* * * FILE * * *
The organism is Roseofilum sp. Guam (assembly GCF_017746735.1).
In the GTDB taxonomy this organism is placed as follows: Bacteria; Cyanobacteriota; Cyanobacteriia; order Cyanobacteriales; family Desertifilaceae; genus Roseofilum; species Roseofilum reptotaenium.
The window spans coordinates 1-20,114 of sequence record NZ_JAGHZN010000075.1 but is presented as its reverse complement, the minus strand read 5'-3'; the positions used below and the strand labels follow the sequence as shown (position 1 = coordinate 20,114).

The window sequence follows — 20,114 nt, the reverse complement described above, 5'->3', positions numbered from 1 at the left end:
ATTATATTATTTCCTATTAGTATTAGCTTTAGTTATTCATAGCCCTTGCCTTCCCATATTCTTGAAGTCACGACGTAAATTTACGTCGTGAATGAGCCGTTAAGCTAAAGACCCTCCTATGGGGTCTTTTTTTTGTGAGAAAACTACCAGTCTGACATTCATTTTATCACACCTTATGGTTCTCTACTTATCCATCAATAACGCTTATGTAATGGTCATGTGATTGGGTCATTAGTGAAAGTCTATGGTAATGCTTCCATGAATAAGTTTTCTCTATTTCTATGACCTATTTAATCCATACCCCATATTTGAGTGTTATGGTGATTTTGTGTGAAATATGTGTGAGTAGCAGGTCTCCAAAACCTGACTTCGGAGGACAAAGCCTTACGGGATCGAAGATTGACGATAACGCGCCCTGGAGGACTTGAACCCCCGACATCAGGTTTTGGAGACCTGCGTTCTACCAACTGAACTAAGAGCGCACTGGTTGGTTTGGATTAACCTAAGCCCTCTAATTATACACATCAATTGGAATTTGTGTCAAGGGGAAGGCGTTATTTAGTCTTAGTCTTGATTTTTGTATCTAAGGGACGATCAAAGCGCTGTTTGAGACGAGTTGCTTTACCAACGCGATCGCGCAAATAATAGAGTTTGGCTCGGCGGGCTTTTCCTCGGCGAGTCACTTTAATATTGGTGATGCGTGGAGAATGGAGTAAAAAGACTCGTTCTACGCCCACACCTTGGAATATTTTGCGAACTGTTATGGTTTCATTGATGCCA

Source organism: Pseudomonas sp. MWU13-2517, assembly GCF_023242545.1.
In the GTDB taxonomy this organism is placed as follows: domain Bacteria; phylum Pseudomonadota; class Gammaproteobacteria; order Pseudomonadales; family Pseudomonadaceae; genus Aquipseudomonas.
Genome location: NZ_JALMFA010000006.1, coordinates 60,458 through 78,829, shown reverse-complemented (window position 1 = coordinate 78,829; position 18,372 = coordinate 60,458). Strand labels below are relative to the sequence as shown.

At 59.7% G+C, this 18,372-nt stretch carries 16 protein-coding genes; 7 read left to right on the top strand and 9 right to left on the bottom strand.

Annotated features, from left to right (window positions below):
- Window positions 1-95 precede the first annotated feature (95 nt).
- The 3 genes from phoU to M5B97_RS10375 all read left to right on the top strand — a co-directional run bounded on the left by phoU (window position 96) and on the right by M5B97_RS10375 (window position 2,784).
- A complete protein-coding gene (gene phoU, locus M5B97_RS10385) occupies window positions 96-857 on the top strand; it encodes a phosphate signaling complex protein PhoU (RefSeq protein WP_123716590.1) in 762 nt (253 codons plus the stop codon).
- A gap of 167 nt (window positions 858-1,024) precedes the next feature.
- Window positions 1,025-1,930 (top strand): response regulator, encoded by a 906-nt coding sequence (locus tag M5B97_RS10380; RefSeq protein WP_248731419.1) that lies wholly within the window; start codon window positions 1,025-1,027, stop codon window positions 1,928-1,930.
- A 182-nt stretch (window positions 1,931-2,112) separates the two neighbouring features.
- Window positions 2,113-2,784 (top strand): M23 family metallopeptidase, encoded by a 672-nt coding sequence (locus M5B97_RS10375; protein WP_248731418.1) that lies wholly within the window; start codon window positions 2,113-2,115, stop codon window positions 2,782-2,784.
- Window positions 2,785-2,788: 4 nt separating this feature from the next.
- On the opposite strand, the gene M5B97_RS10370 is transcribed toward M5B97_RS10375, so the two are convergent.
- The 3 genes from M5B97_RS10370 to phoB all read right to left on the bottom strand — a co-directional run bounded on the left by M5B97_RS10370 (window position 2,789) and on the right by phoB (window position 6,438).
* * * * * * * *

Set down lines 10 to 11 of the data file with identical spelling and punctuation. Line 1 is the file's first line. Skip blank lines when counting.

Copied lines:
Annotated features, from left to right (window positions below):
- Window positions 1-95 precede the first annotated feature (95 nt).